The Government has announced that local councils in North Yorkshire will be reorganised to form one council across the whole of the county, covering a population of 618,000.
The announcement, made in Parliament yesterday, leaves York as a separate, small unitary council with 211,000.
The Government decision follows a consultation held earlier this year on the future of local government in North Yorkshire and York.
Government ministers had told councils in July 2020 that they wished to see local government in the area reorganised into unitary councils, which would provide all services to residents.
The six district and borough councils of Craven, Harrogate, Richmondshire, Ryedale, Scarborough and Selby had joined together to propose an East & West model of local government.
Craven, Harrogate, Richmondshire and Hambleton would have formed a unitary council in the West, with a population of 363,000, and Selby, City of York, Ryedale and Scarborough would have formed a unitary council in the East, with a population of 465,000.
However, the Government has decided not to implement the East & West proposal, and instead has accepted North Yorkshire County Council’s bid to create one council across the whole of the county.
Councillor Mark Crane, Leader of Selby District Council, said:
“We are disappointed that the Government has chosen to implement North Yorkshire County Council’s proposal to form one council across the whole of North Yorkshire.
“We did not believe in the need for any change to the current system, which we feel delivers excellent services to local residents. Additionally, the East & West model had a great deal of public support and would have created two balanced unitary authorities, with similar population sizes and economic strengths. It would also have unlocked the potential of York, by including the city within the proposals for reorganisation.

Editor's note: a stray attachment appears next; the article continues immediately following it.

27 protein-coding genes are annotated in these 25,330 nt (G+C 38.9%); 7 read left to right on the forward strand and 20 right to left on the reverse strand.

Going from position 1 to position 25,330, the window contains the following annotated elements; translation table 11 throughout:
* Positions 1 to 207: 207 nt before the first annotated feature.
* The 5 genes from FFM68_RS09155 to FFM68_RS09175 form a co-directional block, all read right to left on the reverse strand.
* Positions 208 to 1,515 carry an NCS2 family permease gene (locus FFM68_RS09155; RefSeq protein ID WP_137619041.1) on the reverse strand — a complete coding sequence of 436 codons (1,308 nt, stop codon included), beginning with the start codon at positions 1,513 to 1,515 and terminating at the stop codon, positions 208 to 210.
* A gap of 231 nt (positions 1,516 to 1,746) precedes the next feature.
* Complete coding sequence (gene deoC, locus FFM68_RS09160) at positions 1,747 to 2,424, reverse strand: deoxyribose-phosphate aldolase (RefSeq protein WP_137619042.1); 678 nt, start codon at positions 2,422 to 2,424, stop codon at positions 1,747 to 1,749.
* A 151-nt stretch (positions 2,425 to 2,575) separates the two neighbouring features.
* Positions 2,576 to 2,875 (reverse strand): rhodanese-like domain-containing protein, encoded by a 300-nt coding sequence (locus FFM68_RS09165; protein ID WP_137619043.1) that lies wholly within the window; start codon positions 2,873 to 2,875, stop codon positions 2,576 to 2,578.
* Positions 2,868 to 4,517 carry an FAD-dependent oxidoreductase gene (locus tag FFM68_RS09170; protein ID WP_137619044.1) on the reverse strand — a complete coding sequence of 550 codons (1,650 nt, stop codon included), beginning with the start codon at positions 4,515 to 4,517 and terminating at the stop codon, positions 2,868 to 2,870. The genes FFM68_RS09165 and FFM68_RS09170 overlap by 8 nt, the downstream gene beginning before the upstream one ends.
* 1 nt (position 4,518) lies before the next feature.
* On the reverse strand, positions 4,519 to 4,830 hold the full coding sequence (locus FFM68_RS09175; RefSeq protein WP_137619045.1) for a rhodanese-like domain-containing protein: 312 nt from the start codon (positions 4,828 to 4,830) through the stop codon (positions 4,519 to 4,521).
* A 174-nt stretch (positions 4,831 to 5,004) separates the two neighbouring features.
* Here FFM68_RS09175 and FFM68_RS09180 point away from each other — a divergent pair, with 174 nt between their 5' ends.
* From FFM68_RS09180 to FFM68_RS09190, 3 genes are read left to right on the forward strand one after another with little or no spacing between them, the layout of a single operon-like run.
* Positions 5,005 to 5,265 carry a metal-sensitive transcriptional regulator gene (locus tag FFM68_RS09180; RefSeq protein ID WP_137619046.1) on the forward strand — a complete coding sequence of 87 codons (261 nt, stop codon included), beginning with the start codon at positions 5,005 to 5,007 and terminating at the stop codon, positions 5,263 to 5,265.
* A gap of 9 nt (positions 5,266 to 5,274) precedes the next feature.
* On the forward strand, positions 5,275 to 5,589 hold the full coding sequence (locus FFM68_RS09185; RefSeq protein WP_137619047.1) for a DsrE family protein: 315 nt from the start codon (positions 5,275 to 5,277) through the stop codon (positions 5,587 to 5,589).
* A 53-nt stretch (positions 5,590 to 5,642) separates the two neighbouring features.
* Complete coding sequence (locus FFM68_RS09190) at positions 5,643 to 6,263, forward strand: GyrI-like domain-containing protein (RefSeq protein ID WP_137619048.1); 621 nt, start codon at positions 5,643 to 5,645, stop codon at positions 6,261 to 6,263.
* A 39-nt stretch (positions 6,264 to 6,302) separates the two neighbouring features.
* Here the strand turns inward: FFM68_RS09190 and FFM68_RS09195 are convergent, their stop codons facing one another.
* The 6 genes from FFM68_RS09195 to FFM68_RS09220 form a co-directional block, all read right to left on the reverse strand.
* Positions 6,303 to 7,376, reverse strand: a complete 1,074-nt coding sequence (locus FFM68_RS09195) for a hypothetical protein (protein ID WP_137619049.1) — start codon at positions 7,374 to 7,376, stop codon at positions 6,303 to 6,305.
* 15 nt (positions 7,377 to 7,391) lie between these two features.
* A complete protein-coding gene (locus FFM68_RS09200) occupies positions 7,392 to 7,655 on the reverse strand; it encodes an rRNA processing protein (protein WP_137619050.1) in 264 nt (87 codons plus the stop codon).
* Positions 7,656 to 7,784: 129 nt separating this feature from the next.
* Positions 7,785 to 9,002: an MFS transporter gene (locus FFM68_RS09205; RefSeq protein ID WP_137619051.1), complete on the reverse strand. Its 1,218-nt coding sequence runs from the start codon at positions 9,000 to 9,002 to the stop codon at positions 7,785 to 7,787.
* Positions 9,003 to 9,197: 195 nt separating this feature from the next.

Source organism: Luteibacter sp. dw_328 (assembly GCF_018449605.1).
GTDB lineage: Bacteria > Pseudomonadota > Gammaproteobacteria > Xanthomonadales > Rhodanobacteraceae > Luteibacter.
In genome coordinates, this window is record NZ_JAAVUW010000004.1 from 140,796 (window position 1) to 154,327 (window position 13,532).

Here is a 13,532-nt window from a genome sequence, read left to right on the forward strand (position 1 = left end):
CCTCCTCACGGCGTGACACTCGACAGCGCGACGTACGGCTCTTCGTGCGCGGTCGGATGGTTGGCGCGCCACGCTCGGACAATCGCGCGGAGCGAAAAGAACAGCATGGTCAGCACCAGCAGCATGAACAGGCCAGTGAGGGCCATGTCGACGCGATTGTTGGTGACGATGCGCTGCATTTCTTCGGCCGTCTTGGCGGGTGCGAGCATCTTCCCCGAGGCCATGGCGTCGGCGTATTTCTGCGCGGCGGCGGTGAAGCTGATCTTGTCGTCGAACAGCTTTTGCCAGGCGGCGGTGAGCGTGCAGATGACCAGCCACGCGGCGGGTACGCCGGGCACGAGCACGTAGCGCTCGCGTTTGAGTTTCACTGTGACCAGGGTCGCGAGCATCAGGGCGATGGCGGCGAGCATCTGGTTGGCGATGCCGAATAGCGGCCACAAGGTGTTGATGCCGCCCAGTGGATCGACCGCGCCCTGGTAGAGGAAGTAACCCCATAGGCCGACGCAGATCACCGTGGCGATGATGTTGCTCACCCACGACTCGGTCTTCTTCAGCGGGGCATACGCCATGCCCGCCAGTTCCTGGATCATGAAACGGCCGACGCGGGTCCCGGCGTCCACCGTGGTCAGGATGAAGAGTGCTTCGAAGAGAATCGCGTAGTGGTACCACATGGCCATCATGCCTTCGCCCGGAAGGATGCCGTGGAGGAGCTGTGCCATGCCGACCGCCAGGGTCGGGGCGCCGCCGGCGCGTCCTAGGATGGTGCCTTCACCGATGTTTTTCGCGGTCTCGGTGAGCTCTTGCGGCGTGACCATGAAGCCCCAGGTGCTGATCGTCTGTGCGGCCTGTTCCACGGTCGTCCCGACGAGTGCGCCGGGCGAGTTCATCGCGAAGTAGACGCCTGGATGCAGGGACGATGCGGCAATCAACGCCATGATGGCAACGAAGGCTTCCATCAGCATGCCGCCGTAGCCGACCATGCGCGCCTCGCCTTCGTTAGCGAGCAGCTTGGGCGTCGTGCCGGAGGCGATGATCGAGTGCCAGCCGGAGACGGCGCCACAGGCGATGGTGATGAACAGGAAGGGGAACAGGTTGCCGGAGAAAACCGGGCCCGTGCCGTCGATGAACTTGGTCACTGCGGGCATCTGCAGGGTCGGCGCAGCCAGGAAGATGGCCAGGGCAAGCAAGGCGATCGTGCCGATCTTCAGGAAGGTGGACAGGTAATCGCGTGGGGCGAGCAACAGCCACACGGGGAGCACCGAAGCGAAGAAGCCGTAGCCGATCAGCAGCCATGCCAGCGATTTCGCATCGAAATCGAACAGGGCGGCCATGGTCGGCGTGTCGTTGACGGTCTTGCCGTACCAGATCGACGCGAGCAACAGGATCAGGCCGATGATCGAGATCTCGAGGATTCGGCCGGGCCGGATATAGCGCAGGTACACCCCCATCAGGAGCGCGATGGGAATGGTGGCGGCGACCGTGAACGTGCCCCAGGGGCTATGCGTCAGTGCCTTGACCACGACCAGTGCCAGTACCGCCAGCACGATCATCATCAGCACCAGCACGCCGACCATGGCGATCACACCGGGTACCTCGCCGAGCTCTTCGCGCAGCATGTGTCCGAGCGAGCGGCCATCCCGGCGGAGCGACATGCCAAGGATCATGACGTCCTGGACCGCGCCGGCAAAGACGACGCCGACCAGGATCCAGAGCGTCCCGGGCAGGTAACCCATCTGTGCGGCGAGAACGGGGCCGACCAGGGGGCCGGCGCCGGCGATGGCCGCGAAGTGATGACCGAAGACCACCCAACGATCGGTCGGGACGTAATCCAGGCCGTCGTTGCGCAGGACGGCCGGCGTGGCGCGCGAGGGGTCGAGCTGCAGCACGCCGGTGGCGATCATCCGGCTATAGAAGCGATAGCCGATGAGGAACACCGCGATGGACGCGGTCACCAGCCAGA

“We will now have the most ‘un-local’ local government in the country, with one council covering an area bigger than as big as Bedfordshire, Berkshire, Buckinghamshire, Hertfordshire and Oxfordshire combined. But it is now our job to make sure this works in every area across North Yorkshire.
“We will work with all our partners to ensure the very best outcomes for our local residents, businesses and communities in the future. There is a great deal of hard work ahead of all of us, to make sure that our excellent services continue for the people of North Yorkshire, while we prepare for the new council to take shape by 2023. We will aim to ensure that the district and borough councils have a voice during the transition, so that local places and the interests of staff are represented.
“For 47 years, Selby District Council has supported local residents to live their best lives, kept the most vulnerable safe from harm and given the district a strong voice in regional and national discussions. We are hugely proud of the legacy that we will leave behind us as we enter into this next phase of local public service delivery.”
North Yorkshire County Council and the district and borough councils of Craven, Hambleton, Harrogate, Richmondshire, Ryedale, Scarborough and Selby will continue to operate until March 2023.
After this, they will cease to exist and the new unitary authority will come into operation.
Council staff will continue to be employed by their current council until March 2023, after which the vast majority will be transferred to the new authority.
The district and borough council leaders are: Cllr Richard Foster (Craven), Cllr Richard Cooper (Harrogate), Cllr Angie Dale (Richmondshire), Cllr Steve Siddons (Scarborough) and Cllr Mark Crane (Selby).
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